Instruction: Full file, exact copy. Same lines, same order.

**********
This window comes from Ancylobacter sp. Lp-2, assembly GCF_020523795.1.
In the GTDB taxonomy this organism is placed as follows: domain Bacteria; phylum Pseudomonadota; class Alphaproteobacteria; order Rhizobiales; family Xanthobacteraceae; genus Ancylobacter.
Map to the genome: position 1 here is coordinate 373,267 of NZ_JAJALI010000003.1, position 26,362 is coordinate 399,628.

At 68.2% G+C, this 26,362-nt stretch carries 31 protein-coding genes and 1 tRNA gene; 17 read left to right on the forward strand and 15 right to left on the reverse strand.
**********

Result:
This window comes from Ancylobacter sp. Lp-2, assembly GCF_020523795.1.
In the GTDB taxonomy this organism is placed as follows: domain Bacteria; phylum Pseudomonadota; class Alphaproteobacteria; order Rhizobiales; family Xanthobacteraceae; genus Ancylobacter.
Map to the genome: position 1 here is coordinate 373,267 of NZ_JAJALI010000003.1, position 26,362 is coordinate 399,628.

At 68.2% G+C, this 26,362-nt stretch carries 31 protein-coding genes and 1 tRNA gene; 17 read left to right on the forward strand and 15 right to left on the reverse strand.